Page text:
Buyer beware: how to avoid a car that’s a repairable write off

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You may know that any car that has been damaged so that the cost of repairs exceeds its insured value is known as a write off.

Sometimes these cars can be totally unrepairable, which is called a statutory write off – and they may not be re-registered and are sold for scrap and parts.

Other write offs may still technically be repairable, but it is cost prohibitive for the insurance companies to pursue the repairs – so what happens to these vehicles?

Not surprisingly, they end up back in circulation. And it won’t surprise you to learn that not everyone is honest about their cars’ history.

What are the rules on repairable write offs where you live?

Since 2011 in New South Wales, it’s no longer possible to register a so-called repairable write off, a measure designed to put a stop to unsafe and stolen vehicles getting on the state’s roads. But elsewhere around the country the trade in repairable write offs continues.

You should remember that any car that has been written off by an insurance company has sustained significant damage and even if it is repaired, the vehicle’s safety could be seriously compromised. And remember, the damage might not even be something you can see. Flood damaged cars may appear to be in excellent condition, but extensive damage can be done to the car’s advanced systems that could result in the failure of key safety systems.

So should you consider a repairable write off as a second-hand car?

Although technically speaking, a repairable write off which has been repaired to a high standard can be an acceptable vehicle, you certainly should be factoring that into the price you’re willing to pay, and if you live in NSW, you will be unlikely to be able to register the car in your home state.

One of the key steps you should take no matter where you live when you’re buying a second-hand car is to check the written off vehicle register (WOVR) in your state or territory. Any car 15 years or less which has been written off – repairable or statutory – will be on this register. Accessing this information is a must if you want to be armed with all the information you need to make a good decision on a used car.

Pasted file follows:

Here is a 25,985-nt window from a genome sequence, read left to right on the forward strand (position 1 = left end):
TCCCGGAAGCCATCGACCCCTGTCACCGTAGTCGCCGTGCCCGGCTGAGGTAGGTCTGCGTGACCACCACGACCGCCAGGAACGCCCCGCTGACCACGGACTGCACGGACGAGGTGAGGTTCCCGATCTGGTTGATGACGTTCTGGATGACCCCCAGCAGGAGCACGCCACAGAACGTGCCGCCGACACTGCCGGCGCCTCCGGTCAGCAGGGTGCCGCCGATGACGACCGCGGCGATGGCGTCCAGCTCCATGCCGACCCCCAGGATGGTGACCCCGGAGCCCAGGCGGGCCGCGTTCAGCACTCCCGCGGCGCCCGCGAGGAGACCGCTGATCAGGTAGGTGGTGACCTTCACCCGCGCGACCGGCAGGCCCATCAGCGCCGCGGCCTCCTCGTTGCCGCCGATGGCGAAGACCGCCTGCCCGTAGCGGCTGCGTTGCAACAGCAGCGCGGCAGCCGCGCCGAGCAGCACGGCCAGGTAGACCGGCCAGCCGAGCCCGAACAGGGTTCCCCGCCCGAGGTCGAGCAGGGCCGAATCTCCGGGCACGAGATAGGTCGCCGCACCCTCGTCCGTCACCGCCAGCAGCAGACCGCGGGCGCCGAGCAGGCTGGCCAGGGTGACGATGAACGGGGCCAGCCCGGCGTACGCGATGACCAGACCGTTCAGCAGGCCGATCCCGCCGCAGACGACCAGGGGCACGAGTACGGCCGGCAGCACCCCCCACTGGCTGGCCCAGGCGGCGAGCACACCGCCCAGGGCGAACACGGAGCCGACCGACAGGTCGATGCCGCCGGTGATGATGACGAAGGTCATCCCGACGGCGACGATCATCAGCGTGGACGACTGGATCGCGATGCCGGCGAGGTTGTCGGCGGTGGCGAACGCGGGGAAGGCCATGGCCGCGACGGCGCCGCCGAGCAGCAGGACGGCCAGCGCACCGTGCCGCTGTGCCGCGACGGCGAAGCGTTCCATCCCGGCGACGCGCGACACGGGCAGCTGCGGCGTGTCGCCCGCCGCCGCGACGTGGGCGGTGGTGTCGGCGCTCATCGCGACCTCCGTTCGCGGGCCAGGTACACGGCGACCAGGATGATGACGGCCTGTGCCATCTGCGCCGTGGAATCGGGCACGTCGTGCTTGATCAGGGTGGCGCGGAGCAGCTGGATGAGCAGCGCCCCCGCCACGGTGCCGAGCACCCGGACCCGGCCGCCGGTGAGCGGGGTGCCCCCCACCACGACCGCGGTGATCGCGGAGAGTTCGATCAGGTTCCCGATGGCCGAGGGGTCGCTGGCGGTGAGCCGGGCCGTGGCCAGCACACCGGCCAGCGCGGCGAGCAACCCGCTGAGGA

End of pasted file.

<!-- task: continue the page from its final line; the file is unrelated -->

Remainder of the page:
That’s one of key benefits that HelloCars provides when buying a used car – all our vehicles must pass an industry leading 230-point check which is published on our site and you can be guaranteed that we don’t sell repairable write offs or stolen cars.

What’s the rule in your state or territory?

Can you re-register a repairable write off?  
ACT Yes – must pass inspection
NSW No
QLD Yes – must pass inspection
NT Yes – must pass inspection
SA Yes – must pass inspection
TAS

VIC

WA

Yes – must pass inspection

Yes – must pass inspection

Yes – must pass inspection

 Paul Higgins is Director of HelloCars.

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One Reply to “Buyer beware: how to avoid a car that’s a repairable write off”

  1. I bought a car that had been written off in NSW, moved to QLD, and repaired and re-registered, taken back to NSW and had NSW plates put back on. It had so many mechanical issues it spent more time in the shop than out and then the front axle fell off whilst I was driving it in a straight line. Fortunately I wasn’t going fast at the time.
    I want other people to be aware of this scheme people use to sell these cars, because a rego check will only go back to when it was registered in QLD.
    A good way to tell is if it is an older model car that has newer number plates, and is being sold surprisingly cheaply. Check the rego history for when it was first registered. If this is after the manufacture date, that’s a red flag.

    Like

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